Most states in the USA, and many countries across the world have passed legislation that allows the use of marijuana for medical purposes. Some of this legislation is dependent on various claims, many of which appear to be based on weak or nonexistent scientific evidence. Of all of the purported marijuana medical benefits, only a handful are supported by real evidence.
This review, Committee on the Health Effects of Marijuana: An Evidence Review and Research Agenda (pdf, which can be downloaded for free by registering or can be found online here), published by the influential and prestigious National Academies of Science, Engineering, and Medicine, examined more than ten thousand scientific studies that involved cannabis and various medical conditions. The value of such a review is that it examines not only the quantity of evidence supporting a claim but also the quality of such evidence. In the end, it gives much more weight to high-quality evidence.
I know many comments will drop on this article that “you haven’t read that incredible study published in Journal of Weed and Cancer Cures” – that misses the point. The National Academies is a highly respected institution, made up of the most respected scientists in the USA. And the committee that created this review is made up of leading public health, cancer, epidemiology, pharmacology, and psychiatry, all fields germane to understanding clinical and basic scientific research into cannabis.
Moreover, a review like this does two things – it gives more weight to well done clinical trials and pre-clinical studies, and it eliminates poorly done and biased studies. This is how science works – examine ALL of the evidence before coming to a conclusion. Pseudoscience, on the other hand, is to have a conclusion, like “weed cures cancer,” and only seeking evidence that supports that preordained conclusion.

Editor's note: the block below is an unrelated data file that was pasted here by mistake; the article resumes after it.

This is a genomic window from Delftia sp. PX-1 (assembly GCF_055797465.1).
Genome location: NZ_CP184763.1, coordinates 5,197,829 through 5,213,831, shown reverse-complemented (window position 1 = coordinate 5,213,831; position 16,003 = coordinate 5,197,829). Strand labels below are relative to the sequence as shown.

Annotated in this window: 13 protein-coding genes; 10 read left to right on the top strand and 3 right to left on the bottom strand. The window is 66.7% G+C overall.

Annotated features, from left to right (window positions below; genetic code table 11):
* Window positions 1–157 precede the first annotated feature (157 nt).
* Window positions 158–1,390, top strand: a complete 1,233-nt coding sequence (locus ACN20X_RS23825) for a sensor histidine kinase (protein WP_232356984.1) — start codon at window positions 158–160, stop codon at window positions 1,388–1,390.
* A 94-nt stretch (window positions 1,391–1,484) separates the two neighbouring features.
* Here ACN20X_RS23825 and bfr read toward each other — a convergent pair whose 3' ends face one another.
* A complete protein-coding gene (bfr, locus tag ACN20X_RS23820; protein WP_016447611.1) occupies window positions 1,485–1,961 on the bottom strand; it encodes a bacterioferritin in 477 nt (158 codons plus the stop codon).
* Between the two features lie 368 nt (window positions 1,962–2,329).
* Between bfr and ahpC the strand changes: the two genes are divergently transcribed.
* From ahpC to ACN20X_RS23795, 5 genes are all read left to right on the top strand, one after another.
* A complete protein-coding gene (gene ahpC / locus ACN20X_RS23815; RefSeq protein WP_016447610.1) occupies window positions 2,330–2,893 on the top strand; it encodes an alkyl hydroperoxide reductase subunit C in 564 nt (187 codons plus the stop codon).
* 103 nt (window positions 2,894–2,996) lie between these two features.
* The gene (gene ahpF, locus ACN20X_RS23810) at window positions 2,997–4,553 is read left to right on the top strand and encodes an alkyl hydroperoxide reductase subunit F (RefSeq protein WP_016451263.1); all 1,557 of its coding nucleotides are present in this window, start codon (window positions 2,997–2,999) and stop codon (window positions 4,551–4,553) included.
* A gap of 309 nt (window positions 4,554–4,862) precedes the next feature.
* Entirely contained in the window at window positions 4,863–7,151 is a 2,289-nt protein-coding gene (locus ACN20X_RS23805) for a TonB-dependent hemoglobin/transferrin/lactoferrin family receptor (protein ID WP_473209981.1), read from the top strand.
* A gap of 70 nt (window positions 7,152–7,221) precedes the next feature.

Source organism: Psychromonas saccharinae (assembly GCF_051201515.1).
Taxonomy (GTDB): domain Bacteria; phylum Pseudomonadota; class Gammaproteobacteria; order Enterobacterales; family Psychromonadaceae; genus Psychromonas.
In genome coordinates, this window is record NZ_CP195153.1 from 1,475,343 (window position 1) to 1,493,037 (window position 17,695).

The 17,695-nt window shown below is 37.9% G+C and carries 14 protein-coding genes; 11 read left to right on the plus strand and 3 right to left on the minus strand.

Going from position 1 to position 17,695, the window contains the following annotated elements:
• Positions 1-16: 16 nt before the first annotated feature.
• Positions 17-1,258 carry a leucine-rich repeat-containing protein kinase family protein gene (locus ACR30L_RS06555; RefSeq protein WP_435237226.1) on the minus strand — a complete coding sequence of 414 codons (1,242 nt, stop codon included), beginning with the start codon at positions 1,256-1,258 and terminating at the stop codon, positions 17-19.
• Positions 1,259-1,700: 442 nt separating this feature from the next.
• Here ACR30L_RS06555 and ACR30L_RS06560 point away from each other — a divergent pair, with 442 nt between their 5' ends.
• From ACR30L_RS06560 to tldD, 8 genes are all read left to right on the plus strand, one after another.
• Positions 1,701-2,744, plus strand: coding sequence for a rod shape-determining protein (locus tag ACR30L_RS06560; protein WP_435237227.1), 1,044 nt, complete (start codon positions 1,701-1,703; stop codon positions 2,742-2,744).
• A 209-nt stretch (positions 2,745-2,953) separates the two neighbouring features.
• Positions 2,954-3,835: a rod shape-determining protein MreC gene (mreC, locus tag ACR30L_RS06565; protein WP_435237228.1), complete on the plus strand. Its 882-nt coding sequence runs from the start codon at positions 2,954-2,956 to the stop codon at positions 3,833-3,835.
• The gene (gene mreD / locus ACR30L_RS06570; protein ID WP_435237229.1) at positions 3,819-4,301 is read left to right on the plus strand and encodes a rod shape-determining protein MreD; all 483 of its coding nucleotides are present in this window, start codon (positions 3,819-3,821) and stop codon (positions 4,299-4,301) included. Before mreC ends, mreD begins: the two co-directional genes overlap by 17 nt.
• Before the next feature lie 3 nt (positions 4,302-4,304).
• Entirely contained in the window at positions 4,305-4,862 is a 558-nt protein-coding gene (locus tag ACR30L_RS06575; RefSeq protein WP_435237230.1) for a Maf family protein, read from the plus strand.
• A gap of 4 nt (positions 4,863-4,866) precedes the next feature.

Furthermore, and this cannot be stressed enough, this review is not opinion. It is not belief. It is not cherry picking. It is a critical analysis based on thousands of studies published in peer-reviewed journals. This is not published in a pro-cannabis website that cherry picks, misinterprets, and overrates a one-off study in an obscure journal. The report is over 400 pages long – most of you will not read even a few pages, because it is a dense scientific review written by some of the top scientists in the USA. Before you denigrate the study, I would suggest you read it carefully.
To save you time from reading the 400+ page opus, which I did, I divided up the medical evidence from strong to none of the evidence in support of benefits and of risks from smoking cannabis. Not to bury the lede, but there are only three conditions for which there is strong, overwhelming evidence benefits of marijuana. Just three. Continue reading “Marijuana medical benefits – large review finds very few”
I’ve always been amused by marijuana advocates – they vastly overstate the benefits and understate the risks, sort of the opposite of the anti-vaccine religion. Current research on cannabis shows that there is little robust evidence supporting most of its claimed medical benefits – for example, it does not cure cancer, despite what you see on the internet. On the other hand, there has been only a small amount of research examining the risks of marijuana smoking. But a 2016 article in a major journal examined the effects of secondhand marijuana smoke, and the results should cause us to examine laws to regulate public smoking of marijuana in the same way we do cigarettes.
Here in California, we would be calling the local swat teams to round up all the cigarette smokers in a public space, if the air has even a hint of cigarette smoke. Ironically, no one seems to care about cannabis smoke wafting over us and our children. Maybe some of us just assume that secondhand marijuana smoke was inherently safer than secondhand cigarette smoke. What does the scientific evidence say? Continue reading “Secondhand marijuana smoke – it may be unhealthier than cigarettes”
I’ve written extensively about marijuana treatment for various diseases. For example, using it to prevent or treat cancer? No clinical evidence support its use. In fact, a large review of published science on medical marijuana showed little evidence of it having a clinical benefit except for just a few conditions, one of which was chronic pain.
Apparently, there is little scientific evidence to draw conclusions about the benefits and harms of marijuana treatment for patients with posttraumatic stress disorder (PTSD) and chronic pain, according to two studies published recently in the respected journal Annals of Internal Medicine.
Let’s take a look at these two articles and determine what they say about marijuana treatment of PTSD and chronic pain. Continue reading “Marijuana treatment of PTSD and chronic pain – probably does not work”